Author Topic: Critique my Spencerian?  (Read 517 times)

Offline MeghanZ

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Critique my Spencerian?
« on: March 07, 2018, 01:47:13 PM »
Greetings all!

I am using the Spencerian Penmanship series of books to teach myself this new style of script.  This is my first foray into penmanship since grade school.  I am an artist who works from home and because I want to incorporate calligraphy and such into some of my illustrations, I am devoting a chunk of my day towards practising.  I currently spend about 3 hours daily doing Spencerian exercises from the book and have been at it for a month and a half. 

I don't find that the penmanship in the books looks as lovely as the samples I have seen online, but it is all I have to go on at the moment.   Could you take a look at my work and let me know what I can work on improving this week? I would appreciate any and all feedback. :)  I am going to try to share my progress weekly.

Thanks guys!

Offline jeanwilson

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Re: Critique my Spencerian?
« Reply #1 on: March 07, 2018, 05:14:00 PM »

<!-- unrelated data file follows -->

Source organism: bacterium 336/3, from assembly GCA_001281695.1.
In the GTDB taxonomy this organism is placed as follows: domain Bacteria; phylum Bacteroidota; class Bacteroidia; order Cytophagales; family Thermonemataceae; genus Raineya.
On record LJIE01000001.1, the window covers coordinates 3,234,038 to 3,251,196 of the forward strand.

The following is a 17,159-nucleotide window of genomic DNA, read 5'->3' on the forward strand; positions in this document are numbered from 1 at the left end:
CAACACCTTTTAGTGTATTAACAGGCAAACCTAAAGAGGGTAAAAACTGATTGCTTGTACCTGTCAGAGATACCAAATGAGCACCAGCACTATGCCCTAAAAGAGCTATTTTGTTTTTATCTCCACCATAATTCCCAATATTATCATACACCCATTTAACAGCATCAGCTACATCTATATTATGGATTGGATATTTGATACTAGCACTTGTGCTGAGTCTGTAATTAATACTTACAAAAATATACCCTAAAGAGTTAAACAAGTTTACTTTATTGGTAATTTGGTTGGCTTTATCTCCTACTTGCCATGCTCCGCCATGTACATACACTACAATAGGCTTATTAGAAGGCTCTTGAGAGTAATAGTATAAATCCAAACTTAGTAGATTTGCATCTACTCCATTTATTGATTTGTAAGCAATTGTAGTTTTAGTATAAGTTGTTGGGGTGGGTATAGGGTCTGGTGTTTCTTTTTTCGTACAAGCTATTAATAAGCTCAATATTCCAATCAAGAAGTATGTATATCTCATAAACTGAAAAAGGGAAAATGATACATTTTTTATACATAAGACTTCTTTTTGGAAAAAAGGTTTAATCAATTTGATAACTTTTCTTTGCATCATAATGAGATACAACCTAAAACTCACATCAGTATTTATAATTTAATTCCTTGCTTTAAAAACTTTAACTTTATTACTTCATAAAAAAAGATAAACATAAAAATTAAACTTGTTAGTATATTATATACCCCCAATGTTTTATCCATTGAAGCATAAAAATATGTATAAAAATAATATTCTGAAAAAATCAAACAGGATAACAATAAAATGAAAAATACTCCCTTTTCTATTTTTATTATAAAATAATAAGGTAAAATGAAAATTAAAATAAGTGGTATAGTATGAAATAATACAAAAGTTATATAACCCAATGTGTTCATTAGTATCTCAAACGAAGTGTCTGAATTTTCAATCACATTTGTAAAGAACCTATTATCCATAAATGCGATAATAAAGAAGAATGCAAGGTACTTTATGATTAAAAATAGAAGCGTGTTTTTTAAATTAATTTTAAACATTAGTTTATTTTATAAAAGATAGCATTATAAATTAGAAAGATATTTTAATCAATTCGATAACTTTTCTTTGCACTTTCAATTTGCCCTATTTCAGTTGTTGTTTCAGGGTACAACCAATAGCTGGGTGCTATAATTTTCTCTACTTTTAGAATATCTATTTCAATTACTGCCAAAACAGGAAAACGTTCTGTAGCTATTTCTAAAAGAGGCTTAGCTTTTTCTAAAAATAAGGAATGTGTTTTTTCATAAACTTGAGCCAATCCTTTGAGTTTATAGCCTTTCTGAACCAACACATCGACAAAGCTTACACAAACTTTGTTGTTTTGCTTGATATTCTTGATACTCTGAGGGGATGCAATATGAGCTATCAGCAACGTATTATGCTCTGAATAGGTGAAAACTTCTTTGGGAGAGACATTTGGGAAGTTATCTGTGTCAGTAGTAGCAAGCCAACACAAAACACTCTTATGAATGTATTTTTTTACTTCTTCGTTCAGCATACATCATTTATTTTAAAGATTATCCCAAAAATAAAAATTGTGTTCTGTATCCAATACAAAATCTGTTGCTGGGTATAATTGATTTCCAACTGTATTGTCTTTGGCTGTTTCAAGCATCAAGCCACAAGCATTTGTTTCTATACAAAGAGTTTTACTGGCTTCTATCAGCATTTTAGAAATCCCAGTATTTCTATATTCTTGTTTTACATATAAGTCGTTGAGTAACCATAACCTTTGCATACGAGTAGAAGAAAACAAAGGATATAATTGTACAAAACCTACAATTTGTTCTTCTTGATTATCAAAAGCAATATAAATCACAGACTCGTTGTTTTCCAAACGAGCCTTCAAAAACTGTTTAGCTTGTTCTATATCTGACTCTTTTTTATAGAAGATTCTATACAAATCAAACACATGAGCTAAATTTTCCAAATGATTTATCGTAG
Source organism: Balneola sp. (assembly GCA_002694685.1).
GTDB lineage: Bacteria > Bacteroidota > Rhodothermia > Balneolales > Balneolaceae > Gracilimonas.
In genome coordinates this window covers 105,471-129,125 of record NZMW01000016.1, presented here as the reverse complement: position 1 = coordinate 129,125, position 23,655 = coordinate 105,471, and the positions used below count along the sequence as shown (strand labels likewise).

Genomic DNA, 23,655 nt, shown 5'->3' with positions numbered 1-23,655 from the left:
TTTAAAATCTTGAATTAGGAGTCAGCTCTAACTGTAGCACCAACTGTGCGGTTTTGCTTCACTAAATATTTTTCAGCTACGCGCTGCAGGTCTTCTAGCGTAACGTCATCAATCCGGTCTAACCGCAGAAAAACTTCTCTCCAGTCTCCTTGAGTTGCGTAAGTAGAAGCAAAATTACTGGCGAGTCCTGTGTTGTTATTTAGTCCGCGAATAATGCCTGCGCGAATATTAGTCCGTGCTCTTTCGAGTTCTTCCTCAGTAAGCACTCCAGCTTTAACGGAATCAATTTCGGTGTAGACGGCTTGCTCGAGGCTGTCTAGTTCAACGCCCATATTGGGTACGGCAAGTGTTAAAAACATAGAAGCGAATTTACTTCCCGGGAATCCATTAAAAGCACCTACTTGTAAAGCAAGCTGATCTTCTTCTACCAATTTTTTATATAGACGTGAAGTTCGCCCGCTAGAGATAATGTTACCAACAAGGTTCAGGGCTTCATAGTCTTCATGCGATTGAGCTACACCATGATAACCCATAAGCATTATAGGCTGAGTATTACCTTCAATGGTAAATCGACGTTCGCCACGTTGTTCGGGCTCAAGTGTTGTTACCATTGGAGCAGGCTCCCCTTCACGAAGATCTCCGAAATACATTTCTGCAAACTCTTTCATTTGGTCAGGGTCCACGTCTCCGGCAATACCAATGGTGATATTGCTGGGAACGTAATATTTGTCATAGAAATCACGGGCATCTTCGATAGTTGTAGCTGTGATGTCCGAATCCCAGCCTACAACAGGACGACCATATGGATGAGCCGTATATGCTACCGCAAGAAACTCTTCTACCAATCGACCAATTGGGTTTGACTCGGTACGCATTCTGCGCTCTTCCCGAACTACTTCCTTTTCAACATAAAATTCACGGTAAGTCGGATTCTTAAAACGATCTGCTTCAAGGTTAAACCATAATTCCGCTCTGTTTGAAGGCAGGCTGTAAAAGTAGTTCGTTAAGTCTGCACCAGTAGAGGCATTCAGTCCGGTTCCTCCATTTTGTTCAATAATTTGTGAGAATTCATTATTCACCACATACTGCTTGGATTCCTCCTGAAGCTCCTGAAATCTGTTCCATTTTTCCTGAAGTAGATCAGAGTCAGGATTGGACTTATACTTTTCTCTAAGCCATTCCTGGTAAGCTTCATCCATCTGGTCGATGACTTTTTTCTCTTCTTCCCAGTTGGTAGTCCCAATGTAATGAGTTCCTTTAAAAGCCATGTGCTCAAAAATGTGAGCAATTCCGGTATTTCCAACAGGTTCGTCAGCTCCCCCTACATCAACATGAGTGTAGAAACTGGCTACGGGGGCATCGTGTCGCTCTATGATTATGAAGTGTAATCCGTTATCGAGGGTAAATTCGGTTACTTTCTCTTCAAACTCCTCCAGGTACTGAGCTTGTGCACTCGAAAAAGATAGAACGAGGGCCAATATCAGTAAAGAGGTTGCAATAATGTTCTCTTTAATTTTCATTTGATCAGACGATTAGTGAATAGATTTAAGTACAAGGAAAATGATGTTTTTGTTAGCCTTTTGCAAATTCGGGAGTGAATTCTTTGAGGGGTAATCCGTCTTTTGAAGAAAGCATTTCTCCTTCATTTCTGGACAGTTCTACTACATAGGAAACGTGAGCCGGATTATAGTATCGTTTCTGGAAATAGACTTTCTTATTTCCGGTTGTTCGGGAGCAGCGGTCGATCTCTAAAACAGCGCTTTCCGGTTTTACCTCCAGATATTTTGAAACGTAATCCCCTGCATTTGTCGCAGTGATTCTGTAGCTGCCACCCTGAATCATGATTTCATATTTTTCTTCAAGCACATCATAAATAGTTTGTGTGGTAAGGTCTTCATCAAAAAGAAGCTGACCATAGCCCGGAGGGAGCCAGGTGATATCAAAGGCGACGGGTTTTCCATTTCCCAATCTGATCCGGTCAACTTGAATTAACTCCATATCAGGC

I am by no means an expert on Spencerian and I hope that someone who is - will add to the conversation.
I can share a few things that I learned from a workshop with Mike Sull as well a few trips to the IAMPETH conference.

I can't see any details on your scans. Because it looks like you are very consistent, it might be more helpful to post a scan that shows just one example of each word in detail.

https://www.iampeth.com/pdf/lessons-ornamental-penmanship-zaner
This PDF at the IAMPETH website has some samples in the back that are quite lovely. I know what you mean about the penmanship in the books not being as lovely as what you see online. Because the books have to teach the basic building blocks, they are not going to be as lovely. However, those basic building blocks are essential. It's like learning the scales in music. Putting in time on the basics is essential. The pretty stuff comes a little later.

I know that Mike Sull encourages people to spend a fair amount of time on developing rhythm. If your book has cross-drills, it would probably help a lot for you to do some.

I would recommend that you spend some time writing several lines of text all at once, rather than repeating one word over and over. If you are going to be combining your lettering with your artwork, you will probably have text rather than just individual words. Maybe not. But it would be appropriate to practice what you are envisioning on your artwork from the beginning. If your plan was to address envelopes, then it would make sense to spend more time practicing addresses rather than writing long passages of text.

I look forward to seeing some details of your writing. It would be nice for you to post it right next to the same words that are in your book. I have a hard time critiquing when I have no idea what the person is looking at. There are several variations of Spencerian so it's helpful to know exactly which one you are working on.